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Social Justice and the University: Perspectives from the U.S. and Abroad


March 13, 2012

Some say universities are simply in the "knowledge business." Others contend a liberal arts education should propel students to action, particularly in the realm of social justice. What is the right answer for Brandeis University?

In March, members of the Center's International Advisory Board discussed this question at an open forum introduced by Provost Steve A. N. Goldstein. Panelists included leaders in business, education, government and law from South Africa, Sri Lanka, Sweden, the U.S. and Venezuela.

A lively conversation with a packed room of students, faculty and staff touched on issues such as equity and access to higher education, the level of student commitment to international affairs, and freedom of expression on campus.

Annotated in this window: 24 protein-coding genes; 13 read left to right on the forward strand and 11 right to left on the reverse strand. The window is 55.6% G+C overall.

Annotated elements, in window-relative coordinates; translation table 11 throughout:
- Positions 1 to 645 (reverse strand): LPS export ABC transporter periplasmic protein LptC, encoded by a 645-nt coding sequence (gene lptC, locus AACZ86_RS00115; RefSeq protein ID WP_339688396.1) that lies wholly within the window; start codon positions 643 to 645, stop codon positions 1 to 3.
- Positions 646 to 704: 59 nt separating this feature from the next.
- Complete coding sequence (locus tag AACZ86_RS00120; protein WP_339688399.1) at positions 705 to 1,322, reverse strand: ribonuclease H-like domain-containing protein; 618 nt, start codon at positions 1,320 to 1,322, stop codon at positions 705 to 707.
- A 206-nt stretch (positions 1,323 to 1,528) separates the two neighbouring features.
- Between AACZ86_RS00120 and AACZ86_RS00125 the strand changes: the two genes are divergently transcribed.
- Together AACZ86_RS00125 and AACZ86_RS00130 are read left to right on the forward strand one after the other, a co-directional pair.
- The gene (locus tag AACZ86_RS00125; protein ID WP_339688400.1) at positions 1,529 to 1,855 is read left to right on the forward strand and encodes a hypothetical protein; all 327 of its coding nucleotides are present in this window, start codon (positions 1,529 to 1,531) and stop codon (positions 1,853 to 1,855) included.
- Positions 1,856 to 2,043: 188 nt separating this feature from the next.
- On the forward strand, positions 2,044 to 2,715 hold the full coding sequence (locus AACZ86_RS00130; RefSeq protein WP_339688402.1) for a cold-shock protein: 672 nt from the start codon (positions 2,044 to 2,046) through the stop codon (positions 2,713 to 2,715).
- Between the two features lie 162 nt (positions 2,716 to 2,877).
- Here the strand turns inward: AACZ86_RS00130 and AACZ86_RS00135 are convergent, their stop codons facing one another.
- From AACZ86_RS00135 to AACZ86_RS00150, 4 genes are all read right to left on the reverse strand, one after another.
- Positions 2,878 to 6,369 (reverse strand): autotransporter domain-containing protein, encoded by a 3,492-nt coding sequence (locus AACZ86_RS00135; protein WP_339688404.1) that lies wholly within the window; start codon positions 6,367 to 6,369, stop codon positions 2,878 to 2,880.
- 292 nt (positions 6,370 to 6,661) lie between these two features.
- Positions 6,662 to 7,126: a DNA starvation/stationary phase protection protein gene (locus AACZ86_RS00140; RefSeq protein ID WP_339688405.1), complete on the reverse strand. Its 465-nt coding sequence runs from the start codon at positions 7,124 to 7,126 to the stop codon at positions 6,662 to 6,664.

Michael Ratner ’66, President Emeritus, Center for Constitutional Rights, recalled that when he was an undergraduate at Brandeis and a graduate student “…there were no classes around anything to do with social justice.” This has changed, noted Ratner, who feels strongly that social justice concerns are part of the university, “particularly…when it comes to what our own country is doing in the world.”

Richard Goldstone, a former Justice of the Constitutional Court of South Africa, shared his view, based on his experience in South Africa, that students’ voices mean more “in relation to issues where they can speak with some expertise – about their own university, about students in their country, and about issues which affect them as students…. I’m not suggesting they shouldn’t be involved in broader issues,” he said, “but that should be the main focus.”